Volunteer Days, Bird Surveys, and Public Education
Spring and summer atop the Highlands of Roan stayed busy with active habitat management work days, biological surveys, and more. We’re grateful to all the volunteers who helped with stewardship and outing projects this year, and to all the supporters and partners who make it possible to preserve and restore rare and important ecosystems.
“We’re so glad to have been able to come back together as a group with the return of the annual Grassy Ridge Mow-off,” said Roan Stewardship Director Marquette Crockett. “I think everyone really enjoyed the camaraderie of working together again! We’re very grateful to all the volunteers who came out. Plus, we enjoyed a pleasant surprise — everything bloomed a couple weeks later this year than usual, so we were able to see numerous Gray’s lily blooming in areas that were mowed by volunteers in previous years.. It was also the first time I’ve been on a mow-off without the rain!”
SAHC Board member Larry Pender joined in volunteering at the Mow-off again this year, reflecting on his time as “Celebrating the great outdoors with a heart healthy hike across the Roan and a momentous, meaningful mow atop the Grassy Ridge of the Roan!”
The National Forest Foundation awarded a $15,000 grant to support our grassy balds management work The Appalachian Trail Conservancy (ATC) awarded two license plate grants to SAHC, totaling $10,000 to support feral hog trapping in the Roan. SAHC staff continue to implement a previous ATC grant of $4,700 which will support the installation of educational “peakfinder” signage on Round Bald.
Outreach and Education
Youth outings and volunteer work days brought new outdoor experiences to a new generation of conservationists. Roan Naturalist Joshua Lyons led an outing for a TN Girl Scout troop to visit Round Bald and a program for the Friends of Roan Mountain Roan Extreme Adventures, and Roan Ecologist Travis Bordley led two work days with Green River Preserve campers at SAHC’s Elk Hollow Preserve.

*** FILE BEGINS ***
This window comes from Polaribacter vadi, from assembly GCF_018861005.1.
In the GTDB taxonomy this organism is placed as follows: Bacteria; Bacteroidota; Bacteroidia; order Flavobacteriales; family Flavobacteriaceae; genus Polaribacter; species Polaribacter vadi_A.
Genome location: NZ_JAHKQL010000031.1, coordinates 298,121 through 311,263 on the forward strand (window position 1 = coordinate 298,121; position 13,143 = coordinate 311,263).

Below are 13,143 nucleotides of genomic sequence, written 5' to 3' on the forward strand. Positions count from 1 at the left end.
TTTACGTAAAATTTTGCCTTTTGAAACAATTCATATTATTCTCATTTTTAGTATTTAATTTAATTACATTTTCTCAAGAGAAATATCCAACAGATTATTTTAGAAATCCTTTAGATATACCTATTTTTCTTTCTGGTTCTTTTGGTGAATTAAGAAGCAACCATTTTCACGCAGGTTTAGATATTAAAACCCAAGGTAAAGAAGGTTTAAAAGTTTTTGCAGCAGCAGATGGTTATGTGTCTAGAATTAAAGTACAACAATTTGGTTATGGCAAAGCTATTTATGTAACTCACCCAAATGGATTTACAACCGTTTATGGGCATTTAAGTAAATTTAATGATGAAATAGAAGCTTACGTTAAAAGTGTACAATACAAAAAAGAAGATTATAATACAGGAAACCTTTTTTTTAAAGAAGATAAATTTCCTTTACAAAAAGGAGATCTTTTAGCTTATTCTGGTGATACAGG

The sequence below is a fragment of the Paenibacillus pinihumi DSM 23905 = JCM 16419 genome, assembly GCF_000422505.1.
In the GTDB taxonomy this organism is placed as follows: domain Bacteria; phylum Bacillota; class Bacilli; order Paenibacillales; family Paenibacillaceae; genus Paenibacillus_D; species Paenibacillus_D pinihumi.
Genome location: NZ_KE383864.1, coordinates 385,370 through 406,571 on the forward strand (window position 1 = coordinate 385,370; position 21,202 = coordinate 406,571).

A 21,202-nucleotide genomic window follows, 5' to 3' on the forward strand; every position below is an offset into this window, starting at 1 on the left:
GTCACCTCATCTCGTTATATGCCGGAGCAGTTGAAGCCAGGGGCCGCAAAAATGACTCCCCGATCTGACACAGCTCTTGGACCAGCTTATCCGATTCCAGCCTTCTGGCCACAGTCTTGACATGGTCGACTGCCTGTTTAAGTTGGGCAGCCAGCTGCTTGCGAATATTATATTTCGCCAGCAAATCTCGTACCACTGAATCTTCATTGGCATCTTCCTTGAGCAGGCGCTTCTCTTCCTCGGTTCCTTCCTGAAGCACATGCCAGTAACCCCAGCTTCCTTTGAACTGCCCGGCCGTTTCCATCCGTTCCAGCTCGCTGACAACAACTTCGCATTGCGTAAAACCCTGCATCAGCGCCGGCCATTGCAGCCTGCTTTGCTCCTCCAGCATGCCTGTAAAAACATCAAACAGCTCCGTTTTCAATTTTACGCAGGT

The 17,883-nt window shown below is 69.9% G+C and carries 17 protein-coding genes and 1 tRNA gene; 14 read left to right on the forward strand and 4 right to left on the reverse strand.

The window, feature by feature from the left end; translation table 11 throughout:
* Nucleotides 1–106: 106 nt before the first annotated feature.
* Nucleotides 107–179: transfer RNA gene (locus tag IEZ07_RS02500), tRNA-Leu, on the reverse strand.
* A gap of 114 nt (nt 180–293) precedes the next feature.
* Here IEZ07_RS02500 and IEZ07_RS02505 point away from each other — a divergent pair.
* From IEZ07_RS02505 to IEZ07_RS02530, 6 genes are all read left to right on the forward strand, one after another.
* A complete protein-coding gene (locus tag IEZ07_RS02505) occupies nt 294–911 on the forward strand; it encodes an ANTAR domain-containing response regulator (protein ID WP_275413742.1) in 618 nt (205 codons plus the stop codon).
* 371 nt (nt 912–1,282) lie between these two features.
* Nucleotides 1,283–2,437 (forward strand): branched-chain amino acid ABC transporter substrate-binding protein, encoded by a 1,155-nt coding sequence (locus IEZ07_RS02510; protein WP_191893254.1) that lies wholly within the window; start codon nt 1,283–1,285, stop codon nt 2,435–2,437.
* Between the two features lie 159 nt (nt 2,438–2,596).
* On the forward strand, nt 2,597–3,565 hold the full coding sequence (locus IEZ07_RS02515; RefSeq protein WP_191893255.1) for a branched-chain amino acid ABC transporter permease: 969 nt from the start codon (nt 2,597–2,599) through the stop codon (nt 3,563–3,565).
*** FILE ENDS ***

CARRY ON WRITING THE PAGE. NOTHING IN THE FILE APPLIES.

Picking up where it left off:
“This is the second year in a row we have partnered with Green River Preserve at Elk Hollow,” says Travis. “They joined us twice this season. During the first trip, volunteers helped remove invasive Japanese knotweed, and the second group helped install stairs along the Everett Bowman Memorial Trail. Both groups enjoyed staying at the camping platform at Elk Hollow for multiple nights and exploring the Roan. We want to give a shout-out to all the volunteers and excellent staff who joined us from the Green River Preserve, and thank them for their continued support!”
The GWWA is found in shrubby, young forest habitats in the Great Lakes and Appalachian Mountains. The regional population in the Appalachian Mountains has fallen by 98%, due in part to loss of breeding habitat, loss of wintering habitat in South America, and hybridization with the closely related Blue-winged Warbler. GWWA nest near the ground, making them vulnerable to predation by raccoons, feral hogs, etc. or to being destroyed by mowing or trampling. The GWWA is actually a forest bird which uses shrubby openings within a landscape that is generally (about 70%) forested on a large scale. Historically, wildfires, small farms, and natural disturbances created a patchwork of this habitat across the landscape. However, with changes in land use, these open areas are rapidly disappearing as they are developed for human habitation or industrial agriculture.
SAHC is an active member of the Golden-winged Warbler Working Group, which recently released a conservation blueprint to boost the warbler’s numbers by 50 percent within the next 50 years. We have documented GWWA on many SAHC properties, especially those that have old fields or other open areas. In addition to monitoring their populations, we manage many of these properties to maintain a patchwork of habitat. We are also pleased to support researchers as they use our properties to do nesting surveys, geolocator surveys, and more.
In Spring 2021, SAHC staff and our partners completed Golden-winged Warbler (GWWA) surveys across the Roan. Researchers from the University of TN tagged and recorded measurements from birds on SAHC preserves near Hampton Creek Cove. Those birds, both second year males, were carefully netted, tagged with color bands, and safely released. We look forward to seeing where they are documented on their wintering grounds in South America!